Home Urban Family Center: Best Starts for Kids Out-of-School Time Grantee Profile

Urban Family Center: Best Starts for Kids Out-of-School Time Grantee Profile

SOWA is excited to work with the many amazing organizations funded through the King County Best Starts for Kids Out-of-School Time (BSK OST) investment! These organizations, funded either as stand alone People of Color-Led organizations or Place-Based Partnerships, are all working hard to maximize their positive impact on King County youth. 

Learn more about Urban Family Center, funded as one of the organizations involved in a Place-Based Partnership Grant.


Urban Family Center (UFC) is in a Place-Based Partnership with Somali Youth and Family Club (SYFC) and Techbridge Girls at the Creston Point housing community in unincorporated Skyway. They also work in southeast Seattle. UFC provides out-of-school time programming, teen mentoring, school-to-prison pipeline interruption, and gang prevention services.  

With the BSK OST investment UFC is partnering with SYFC to jointly serve youth in their community for the first time despite having offices right next to eachother at Creston Point for many years. While they were previously connecting with a limited number of youth largely involved in the program because their parents made them come, new offerings like fencing and swim lessons are engaging more youth who are excited to come to the program and work with contract instructors. The restructuring of the age groups also promotes more bonding experiences and opportunities to address self-esteem. For example, yoga was previously for K-5 and is now K-2, and 3-5 are with 6-8 for “all swim”. Techbridge Girls is also providing consistent programming to ensure that young girls have access to high quality STEM learning.

This investment has already tripled the capacity for UFC’s summer programming—last year they could only serve 30 to 40 kids, and saw 80-100 every day this year with 140 registered. This means there’s an enormous difference in their ability to serve kids. It also frees up staff capacity to support SYFC’s interns. This year, the high school interns were provided with a robust experience in which they received coaching and job skill development as opposed to previous summers when they were largely delegated tasks.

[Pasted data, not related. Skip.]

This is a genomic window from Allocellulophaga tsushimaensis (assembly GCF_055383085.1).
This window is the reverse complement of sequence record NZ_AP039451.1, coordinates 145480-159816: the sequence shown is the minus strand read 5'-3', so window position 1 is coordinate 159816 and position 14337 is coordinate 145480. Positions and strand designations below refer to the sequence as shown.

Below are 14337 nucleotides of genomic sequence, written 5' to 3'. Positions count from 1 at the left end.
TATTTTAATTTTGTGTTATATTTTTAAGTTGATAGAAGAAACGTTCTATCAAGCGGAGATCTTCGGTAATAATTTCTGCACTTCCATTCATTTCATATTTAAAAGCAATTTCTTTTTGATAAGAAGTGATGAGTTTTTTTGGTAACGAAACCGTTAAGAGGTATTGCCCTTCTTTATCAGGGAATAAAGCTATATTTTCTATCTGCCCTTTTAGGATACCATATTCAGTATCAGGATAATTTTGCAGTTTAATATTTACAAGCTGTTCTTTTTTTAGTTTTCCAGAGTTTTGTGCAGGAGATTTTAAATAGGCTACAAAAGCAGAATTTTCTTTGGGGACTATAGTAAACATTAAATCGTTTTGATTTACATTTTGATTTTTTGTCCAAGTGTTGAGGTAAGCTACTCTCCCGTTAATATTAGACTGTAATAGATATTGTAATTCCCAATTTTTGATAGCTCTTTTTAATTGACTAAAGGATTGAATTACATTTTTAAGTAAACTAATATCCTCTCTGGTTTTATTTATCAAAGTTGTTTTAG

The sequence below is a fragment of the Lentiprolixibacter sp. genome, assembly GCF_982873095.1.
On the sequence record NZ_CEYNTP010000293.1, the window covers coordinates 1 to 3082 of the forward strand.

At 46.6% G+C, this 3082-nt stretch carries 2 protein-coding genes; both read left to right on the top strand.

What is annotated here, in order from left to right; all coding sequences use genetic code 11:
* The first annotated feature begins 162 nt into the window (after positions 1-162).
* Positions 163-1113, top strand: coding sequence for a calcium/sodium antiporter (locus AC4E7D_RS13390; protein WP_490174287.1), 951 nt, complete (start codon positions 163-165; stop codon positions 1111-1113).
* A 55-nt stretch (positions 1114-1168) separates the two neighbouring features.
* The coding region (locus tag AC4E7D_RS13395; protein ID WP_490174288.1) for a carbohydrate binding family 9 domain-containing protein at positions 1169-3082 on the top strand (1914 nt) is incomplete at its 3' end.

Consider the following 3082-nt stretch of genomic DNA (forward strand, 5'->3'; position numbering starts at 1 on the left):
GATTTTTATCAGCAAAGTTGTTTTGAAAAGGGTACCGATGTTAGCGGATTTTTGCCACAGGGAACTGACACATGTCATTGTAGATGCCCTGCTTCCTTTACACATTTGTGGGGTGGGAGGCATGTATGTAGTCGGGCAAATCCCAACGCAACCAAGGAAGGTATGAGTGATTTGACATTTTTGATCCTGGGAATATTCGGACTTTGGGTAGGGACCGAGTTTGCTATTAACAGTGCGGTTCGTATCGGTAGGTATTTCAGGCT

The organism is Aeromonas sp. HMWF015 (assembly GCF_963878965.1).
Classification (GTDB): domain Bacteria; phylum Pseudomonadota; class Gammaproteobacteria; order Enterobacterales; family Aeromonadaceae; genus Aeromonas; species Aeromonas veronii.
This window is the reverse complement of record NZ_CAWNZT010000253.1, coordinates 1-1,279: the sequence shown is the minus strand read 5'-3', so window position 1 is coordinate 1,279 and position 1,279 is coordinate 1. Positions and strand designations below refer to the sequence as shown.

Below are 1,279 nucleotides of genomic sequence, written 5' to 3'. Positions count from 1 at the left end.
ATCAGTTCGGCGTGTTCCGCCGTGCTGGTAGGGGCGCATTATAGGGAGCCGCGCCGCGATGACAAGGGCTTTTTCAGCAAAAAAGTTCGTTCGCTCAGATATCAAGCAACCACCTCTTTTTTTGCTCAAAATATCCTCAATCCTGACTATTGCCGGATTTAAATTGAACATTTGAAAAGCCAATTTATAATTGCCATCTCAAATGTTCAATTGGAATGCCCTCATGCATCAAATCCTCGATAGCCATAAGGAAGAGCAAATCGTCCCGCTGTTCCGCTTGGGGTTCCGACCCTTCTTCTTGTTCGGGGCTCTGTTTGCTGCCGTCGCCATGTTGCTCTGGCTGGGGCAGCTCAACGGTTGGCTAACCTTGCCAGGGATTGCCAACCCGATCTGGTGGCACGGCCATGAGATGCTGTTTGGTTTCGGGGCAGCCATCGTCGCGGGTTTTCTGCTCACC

UFC is grateful for SOWA’s guidance in YPQ work including the internal and external assessment process, as it’s hard to measure strengths and growth areas without an intentional focus on observing programs. The YPQ process and SOWA more broadly ensures that organizations don’t have to start from square one and provides ongoing support, including providing a cohort of youth development peers to discuss challenges with and learn from.

The Place-Based model enables rich, collaborative work. UFC no longer feels they’re on an island at Creston Point, and are working with SYFC instead of independently attempting to maintain successful programs. Kids are benefitting because there are more staff working with them, creating more opportunities for mentorship. Ultimately, this partnership is working to bridge the divide between African American youth and youth who are the children of African immigrants, and provide access to high quality programming situated within their housing community.